A Matte box is not just About Looking Professional

Written by Barry Braverman

Sachtler/ RedSharkMatte Boxes

A professional matte box is not just for looking cool. It is essential equipment to ensure we are capturing images with adequate contrast at the highest maximum resolution

The performance of any lens is diminished by stray light striking the front element at an oblique angle. The off-axis rays are reflected internally, bouncing off multiple elements, which increases flare and lowers contrast and resolution. 

Illustrations

Fig 1 Flashpoint Matte Box WS 1Professional matte box is essential in order to maintain critical sharpness. Shooting HD, 2K, or 4K, without an effective matte box will quickly reduce the resolution of your images to standard definition!

 

 Fig 2a Wing Nuts  Rods 1   Fig 2b Wing Nuts CU 2 1

The Flashpoint matte box with rod support is a reasonably well-constructed low-cost system - with fashionable blue wing screws.

Fig 3 Light Leak 1

An effective matte box shields the lens from off-axis light striking the front element. Here a splash of light is able to strike the lens via an unoccupied filter tray.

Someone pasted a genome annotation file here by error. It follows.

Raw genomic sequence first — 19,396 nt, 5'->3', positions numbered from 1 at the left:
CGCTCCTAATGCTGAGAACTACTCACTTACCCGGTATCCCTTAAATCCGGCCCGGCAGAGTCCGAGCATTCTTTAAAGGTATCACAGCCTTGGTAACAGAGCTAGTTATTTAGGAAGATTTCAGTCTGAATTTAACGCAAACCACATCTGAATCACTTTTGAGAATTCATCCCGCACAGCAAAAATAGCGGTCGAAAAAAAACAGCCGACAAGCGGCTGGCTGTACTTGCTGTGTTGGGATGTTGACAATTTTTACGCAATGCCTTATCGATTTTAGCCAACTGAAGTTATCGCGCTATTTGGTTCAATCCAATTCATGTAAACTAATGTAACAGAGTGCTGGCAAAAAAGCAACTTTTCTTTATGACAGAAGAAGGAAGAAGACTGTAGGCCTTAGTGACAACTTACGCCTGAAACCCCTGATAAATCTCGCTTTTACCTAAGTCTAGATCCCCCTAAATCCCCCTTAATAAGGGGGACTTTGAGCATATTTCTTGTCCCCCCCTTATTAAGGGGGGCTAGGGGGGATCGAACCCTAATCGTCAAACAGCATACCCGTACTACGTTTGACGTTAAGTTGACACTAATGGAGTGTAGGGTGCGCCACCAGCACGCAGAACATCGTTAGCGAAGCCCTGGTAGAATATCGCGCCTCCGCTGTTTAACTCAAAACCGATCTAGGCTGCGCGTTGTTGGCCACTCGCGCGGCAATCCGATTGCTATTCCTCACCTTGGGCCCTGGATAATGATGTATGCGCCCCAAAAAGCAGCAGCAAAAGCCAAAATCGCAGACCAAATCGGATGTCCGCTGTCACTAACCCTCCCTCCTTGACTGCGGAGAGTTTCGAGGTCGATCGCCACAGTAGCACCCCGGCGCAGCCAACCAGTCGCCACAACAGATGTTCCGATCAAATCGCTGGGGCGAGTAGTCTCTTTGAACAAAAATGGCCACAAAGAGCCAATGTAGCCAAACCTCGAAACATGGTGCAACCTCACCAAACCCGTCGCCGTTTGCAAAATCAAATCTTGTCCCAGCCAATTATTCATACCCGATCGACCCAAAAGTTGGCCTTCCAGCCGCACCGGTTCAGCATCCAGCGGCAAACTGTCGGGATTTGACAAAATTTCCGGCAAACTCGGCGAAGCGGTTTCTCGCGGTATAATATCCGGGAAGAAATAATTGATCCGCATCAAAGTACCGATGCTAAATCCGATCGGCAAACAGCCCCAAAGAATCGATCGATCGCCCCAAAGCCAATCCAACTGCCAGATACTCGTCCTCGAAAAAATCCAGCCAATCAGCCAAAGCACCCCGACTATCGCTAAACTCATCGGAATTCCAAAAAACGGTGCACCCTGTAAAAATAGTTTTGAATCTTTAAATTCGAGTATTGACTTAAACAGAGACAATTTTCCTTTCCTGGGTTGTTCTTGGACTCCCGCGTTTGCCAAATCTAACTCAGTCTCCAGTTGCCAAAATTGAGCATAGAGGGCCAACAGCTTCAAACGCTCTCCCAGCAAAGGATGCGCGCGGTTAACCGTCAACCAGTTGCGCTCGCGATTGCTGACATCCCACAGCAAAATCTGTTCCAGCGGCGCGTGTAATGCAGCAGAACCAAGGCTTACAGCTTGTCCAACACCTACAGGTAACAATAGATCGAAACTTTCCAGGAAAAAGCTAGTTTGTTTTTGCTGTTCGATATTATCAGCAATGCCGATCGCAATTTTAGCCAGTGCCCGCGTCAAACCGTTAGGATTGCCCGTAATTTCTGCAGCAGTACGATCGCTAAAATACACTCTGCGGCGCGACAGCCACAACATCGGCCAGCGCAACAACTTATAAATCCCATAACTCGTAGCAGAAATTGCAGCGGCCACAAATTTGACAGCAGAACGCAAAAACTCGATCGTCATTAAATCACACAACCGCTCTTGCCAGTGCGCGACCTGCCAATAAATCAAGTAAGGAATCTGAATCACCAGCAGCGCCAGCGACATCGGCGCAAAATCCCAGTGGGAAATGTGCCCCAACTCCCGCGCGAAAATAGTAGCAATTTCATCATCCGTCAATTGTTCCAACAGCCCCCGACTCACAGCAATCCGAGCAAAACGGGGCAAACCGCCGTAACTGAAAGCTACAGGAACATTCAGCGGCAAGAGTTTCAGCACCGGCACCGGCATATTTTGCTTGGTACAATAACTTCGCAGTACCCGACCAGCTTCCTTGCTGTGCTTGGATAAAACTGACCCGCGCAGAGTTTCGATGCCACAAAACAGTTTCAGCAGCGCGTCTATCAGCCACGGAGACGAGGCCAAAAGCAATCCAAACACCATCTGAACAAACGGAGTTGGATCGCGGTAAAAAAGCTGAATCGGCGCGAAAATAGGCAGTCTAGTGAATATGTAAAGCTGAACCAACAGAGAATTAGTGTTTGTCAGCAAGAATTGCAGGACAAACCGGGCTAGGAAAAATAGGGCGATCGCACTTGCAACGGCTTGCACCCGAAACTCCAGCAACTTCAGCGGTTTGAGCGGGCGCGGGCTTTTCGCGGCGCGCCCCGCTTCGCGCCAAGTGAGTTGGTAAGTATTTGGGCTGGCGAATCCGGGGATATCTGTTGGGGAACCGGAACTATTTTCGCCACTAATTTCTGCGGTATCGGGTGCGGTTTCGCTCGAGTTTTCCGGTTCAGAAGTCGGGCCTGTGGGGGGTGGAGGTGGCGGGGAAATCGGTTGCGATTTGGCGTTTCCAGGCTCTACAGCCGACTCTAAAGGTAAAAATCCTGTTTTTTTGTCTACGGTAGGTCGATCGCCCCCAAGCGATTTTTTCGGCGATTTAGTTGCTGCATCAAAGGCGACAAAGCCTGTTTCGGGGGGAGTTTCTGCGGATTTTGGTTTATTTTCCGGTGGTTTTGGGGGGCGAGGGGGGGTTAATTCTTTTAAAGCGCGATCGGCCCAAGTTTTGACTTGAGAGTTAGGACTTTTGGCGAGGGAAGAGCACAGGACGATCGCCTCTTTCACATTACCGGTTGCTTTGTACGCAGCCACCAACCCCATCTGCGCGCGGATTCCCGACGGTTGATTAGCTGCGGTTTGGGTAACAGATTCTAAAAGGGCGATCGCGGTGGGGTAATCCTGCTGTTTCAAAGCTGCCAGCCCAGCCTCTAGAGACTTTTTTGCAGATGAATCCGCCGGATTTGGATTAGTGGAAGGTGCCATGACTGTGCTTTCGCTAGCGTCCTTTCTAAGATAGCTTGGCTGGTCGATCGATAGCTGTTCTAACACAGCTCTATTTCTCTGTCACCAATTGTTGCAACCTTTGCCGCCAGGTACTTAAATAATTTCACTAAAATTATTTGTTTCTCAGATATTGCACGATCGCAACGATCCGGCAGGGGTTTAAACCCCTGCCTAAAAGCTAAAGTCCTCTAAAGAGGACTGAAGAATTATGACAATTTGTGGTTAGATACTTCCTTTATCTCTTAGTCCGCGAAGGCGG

Screw-in filters

Screw-in filters offer the advantage of low cost and easy availability, but the fumbling and risk of cross-threading when the chips are down (so to speak) can be disconcerting.

Consider the difficulty of screwing in a filter in the face of a charging rhino or panicked director pleading for one more take before a rapidly setting sun!

The square or rectangular filters used commonly with a professional matte box allow for more efficient handling with greater creative options, including more accurate positioning of graduated and effects filters as well as optimal rotation of the polarizer for darkening the sky or to control window reflections.

The Polarizer

A polarizer is the only camera filter that increases contrast and thus the perceived resolution of a camera system.
The cheap optics that plague low-cost cameras can look substantially better in bright daylight
when fitted with a polarizer. A circular-type is generally required for use with cameras fitted auto-focus; the linear type is adequate for most other applications.

Tags: Technology

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